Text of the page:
The following information is relevant for both open and closed projects.

  1. How many projects will be in the programme?
  2. Who can submit a project proposal?
  3. What are the different roles and functions within the projects?
  4. What support is provided by the ECML?
  5. In what ways are the national authorities of the member states involved in project work?
  6. Who are the target audiences of the ECML projects?
  7. What organisational format and structure will the projects take?
  8. What languages are used within the projects?
  9. How are projects continuously evaluated?
  10. What are the expected outputs and outcomes of the projects?
  11. When are the submission deadlines?
  12. How and when are project proposals selected?

1. How many projects will be in the programme?

The exact number of projects is not predetermined. However, an average project costs approximately €100 000 and the overall estimated budget for the 2016-2019 programme is 1.6 million Euros. The actual cost of an individual project is dependent on the number and type of activities included and its duration.

2. Who can submit a project proposal?

Teachers of all languages, teacher educators and other experts and researchers in language and/or education as well as representatives of organisations related to or having a strong interest in education living and working in an ECML member state may submit a project proposal. In exceptional cases, applications from non-member states as team members (not as coordinators) can be accepted (with a maximum of one project team member from a non-member state). Although submissions may be made by individuals acting on their own behalf, it is important for the individuals to be supported by their institution, network or association. Those applying should ideally be working in a professional area which corresponds to the ECML’s field of work, i.e. the practice of teaching and learning languages and/or education in general. It is expected that a project team will include at least one member currently working directly as a practitioner in the area of the project.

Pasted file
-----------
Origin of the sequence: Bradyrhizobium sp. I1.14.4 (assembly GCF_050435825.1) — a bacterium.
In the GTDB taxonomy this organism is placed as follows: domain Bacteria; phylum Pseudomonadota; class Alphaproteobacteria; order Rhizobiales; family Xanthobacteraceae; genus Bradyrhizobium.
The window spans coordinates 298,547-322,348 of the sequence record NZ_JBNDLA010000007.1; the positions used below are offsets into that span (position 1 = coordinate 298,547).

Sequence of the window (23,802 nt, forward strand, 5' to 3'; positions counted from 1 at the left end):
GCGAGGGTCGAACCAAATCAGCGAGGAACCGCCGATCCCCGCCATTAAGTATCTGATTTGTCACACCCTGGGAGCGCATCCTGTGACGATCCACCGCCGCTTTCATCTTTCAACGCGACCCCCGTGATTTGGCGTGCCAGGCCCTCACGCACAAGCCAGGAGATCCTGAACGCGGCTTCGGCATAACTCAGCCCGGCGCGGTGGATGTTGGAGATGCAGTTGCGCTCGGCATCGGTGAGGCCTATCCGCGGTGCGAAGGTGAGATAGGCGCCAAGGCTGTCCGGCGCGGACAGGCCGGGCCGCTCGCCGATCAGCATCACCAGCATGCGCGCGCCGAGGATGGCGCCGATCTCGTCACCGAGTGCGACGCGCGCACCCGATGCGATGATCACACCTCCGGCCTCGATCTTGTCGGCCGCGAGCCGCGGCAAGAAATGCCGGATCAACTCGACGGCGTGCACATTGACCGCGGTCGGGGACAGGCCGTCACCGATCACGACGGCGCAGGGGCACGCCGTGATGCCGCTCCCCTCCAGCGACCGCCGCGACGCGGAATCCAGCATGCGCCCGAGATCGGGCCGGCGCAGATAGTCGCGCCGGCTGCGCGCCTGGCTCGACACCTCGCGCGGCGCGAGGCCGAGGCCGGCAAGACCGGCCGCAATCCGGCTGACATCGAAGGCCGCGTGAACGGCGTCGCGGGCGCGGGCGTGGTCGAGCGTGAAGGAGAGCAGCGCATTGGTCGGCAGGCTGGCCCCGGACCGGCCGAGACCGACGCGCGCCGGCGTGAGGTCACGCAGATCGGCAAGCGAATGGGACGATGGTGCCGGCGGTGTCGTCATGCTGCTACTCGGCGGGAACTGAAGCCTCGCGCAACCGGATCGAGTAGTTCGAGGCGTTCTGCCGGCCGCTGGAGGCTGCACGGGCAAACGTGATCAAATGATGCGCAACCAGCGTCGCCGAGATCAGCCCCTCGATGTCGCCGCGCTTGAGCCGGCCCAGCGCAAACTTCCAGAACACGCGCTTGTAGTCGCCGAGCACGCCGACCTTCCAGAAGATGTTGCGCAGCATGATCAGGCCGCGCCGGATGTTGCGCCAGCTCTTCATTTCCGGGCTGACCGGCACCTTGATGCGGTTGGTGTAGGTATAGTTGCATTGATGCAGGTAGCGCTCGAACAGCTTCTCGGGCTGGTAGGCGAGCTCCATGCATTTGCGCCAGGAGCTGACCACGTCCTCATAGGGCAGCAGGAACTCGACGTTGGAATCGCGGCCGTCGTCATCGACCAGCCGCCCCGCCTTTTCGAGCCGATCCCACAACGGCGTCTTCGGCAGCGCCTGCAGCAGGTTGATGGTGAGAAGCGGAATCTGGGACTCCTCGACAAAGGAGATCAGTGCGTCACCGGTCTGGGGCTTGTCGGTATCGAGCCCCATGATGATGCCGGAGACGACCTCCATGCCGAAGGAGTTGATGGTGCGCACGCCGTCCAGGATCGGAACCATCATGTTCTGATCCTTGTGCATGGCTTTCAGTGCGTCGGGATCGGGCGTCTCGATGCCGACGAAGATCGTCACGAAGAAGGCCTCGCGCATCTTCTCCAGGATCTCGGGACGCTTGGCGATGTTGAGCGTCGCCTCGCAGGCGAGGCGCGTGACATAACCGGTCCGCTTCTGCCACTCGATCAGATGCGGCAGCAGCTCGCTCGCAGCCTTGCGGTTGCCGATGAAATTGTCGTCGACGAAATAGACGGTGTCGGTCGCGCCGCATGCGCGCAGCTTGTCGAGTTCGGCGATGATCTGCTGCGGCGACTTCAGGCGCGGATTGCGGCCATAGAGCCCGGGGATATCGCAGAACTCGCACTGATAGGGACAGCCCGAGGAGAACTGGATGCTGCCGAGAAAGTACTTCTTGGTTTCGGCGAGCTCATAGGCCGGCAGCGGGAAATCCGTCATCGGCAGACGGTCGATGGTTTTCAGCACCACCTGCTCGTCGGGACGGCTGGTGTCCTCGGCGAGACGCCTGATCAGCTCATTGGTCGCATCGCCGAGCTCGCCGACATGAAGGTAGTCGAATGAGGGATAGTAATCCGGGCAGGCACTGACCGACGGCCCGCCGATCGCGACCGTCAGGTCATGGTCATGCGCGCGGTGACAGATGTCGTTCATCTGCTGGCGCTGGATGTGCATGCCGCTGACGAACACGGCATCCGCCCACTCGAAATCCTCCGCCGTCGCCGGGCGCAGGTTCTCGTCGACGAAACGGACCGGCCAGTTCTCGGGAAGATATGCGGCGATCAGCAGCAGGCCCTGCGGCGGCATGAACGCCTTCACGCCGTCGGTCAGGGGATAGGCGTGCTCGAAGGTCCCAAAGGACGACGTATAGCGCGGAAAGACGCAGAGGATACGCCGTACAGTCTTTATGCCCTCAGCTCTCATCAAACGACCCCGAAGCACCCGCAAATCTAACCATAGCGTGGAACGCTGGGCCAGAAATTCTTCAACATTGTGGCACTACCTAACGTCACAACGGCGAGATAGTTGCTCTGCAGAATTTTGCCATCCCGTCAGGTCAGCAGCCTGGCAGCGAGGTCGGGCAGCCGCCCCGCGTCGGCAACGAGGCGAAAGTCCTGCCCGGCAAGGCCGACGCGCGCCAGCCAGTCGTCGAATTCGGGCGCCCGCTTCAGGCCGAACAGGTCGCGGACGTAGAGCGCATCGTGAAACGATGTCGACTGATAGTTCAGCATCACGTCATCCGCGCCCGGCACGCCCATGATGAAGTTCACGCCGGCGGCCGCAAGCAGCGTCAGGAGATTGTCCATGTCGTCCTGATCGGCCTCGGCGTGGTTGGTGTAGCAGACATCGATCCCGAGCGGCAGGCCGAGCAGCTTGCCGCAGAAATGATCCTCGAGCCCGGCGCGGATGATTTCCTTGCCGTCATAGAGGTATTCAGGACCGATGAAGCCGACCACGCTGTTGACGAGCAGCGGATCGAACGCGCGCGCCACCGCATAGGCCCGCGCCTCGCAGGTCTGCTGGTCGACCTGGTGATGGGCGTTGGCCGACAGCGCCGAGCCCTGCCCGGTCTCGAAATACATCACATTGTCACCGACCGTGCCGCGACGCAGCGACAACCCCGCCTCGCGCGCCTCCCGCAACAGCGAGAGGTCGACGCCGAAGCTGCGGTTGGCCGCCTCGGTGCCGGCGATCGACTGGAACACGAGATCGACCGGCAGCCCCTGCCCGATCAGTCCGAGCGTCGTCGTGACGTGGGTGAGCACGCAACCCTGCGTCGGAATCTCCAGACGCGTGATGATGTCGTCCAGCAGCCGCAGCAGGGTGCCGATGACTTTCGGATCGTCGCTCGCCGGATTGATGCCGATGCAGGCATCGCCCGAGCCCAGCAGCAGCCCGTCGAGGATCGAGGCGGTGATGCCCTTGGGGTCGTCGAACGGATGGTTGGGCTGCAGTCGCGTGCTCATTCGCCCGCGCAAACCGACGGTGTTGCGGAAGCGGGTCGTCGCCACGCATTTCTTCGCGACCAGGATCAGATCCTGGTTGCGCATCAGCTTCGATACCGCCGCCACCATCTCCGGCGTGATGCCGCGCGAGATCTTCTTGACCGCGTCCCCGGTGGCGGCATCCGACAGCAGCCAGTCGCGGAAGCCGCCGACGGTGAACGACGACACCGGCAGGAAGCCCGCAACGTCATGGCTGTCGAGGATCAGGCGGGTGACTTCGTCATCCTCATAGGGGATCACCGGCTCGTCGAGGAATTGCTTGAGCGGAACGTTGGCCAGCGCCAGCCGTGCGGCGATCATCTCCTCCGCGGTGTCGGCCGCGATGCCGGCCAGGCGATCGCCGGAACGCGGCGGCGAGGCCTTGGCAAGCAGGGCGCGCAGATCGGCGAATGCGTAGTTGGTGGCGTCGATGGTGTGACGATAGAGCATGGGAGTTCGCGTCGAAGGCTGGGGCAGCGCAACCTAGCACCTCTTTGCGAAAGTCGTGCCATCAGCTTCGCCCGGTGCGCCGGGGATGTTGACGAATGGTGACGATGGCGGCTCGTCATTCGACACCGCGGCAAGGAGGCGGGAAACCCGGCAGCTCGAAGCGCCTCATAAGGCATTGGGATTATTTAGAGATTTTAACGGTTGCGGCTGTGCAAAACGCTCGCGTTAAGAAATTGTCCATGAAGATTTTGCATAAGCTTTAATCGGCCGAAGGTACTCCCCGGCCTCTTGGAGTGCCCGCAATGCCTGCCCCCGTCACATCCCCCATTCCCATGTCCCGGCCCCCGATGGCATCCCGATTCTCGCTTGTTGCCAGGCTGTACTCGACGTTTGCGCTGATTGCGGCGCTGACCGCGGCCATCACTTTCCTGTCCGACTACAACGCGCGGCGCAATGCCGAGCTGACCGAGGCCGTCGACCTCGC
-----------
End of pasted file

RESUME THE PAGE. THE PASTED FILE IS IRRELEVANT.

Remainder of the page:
The ECML welcomes project proposals in which cooperation with national and/or European institutions and associations provides visible added value. The modalities, financing and framework of such cooperation should be clearly detailed in the proposal.

The ECML welcomes applications from all suitably-qualified candidates, irrespective of gender, disability, marital or parental status, racial, ethnic or social origin, colour, religion, belief, or sexual orientation.

3. What are the different roles and functions within the projects?

The ECML requires three experts in addition to the coordinator to form a project team. Team members should, as far as possible, reflect a range of relevant professional expertise, a balance of language profiles and geopolitical spread from within the ECML member states. In exceptional cases, applications from non-member states as team members can be accepted (with a maximum of one project team member from a non-member state).

In principle, projects have a coordinator and 3 team members. Within its team, each project should cover the following roles (outlined below):

  • Website correspondent
  • Second language documentalist
  • Communications person

In addition, a project may involve Associate partners on a self-financing basis where their role in the project is clearly indicated in the project proposal.

Project coordinator

This task requires significant leadership, communication and project management skills as well as previous experience of project work, preferably in an international context. The coordinator should have a direct link to the target audience of the project.

In terms of involvement, the role is likely to involve an average of about four weeks
a year on project coordination and project activities.

Most of the events take place in Graz. Between meetings, projects are largely
coordinated via e-mail or other types of distance communication.

The project coordinator liaises with the ECML secretariat on all matters related to the project. He or she will be required to enter into an individual contractual relationship with the ECML. This contract will be based on the project as described in the proposal and will be limited in scope and duration to the life of the project and its related activities.

The coordinator is responsible for the running of the project on the basis of an action plan agreed with the ECML and for the monitoring, reporting and evaluation of project progress and results. The project coordinator oversees, in cooperation with the website correspondent, the content and quality of the project website set up by the ECML for each individual project. This website, hosted on the Centre’s web
server, is intended to provide both transparency and visibility of project processes and results, thus promoting participation and dissemination on a wider level.